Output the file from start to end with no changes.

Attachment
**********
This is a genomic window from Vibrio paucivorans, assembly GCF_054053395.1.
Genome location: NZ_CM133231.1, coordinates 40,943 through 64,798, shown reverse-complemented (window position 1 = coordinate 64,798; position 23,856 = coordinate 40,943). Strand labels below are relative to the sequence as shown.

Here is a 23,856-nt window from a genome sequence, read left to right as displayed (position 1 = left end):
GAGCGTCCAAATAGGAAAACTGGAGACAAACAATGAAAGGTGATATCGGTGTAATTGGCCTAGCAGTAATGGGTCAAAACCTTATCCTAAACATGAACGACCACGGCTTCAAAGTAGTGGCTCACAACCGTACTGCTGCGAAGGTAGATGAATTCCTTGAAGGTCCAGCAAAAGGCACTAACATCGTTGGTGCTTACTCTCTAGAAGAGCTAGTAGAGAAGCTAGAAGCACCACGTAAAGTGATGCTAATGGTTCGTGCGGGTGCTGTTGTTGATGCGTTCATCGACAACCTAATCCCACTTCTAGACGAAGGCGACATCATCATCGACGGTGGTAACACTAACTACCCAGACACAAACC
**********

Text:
This is a genomic window from Vibrio paucivorans, assembly GCF_054053395.1.
Genome location: NZ_CM133231.1, coordinates 40,943 through 64,798, shown reverse-complemented (window position 1 = coordinate 64,798; position 23,856 = coordinate 40,943). Strand labels below are relative to the sequence as shown.

Here is a 23,856-nt window from a genome sequence, read left to right as displayed (position 1 = left end):
GAGCGTCCAAATAGGAAAACTGGAGACAAACAATGAAAGGTGATATCGGTGTAATTGGCCTAGCAGTAATGGGTCAAAACCTTATCCTAAACATGAACGACCACGGCTTCAAAGTAGTGGCTCACAACCGTACTGCTGCGAAGGTAGATGAATTCCTTGAAGGTCCAGCAAAAGGCACTAACATCGTTGGTGCTTACTCTCTAGAAGAGCTAGTAGAGAAGCTAGAAGCACCACGTAAAGTGATGCTAATGGTTCGTGCGGGTGCTGTTGTTGATGCGTTCATCGACAACCTAATCCCACTTCTAGACGAAGGCGACATCATCATCGACGGTGGTAACACTAACTACCCAGACACAAACC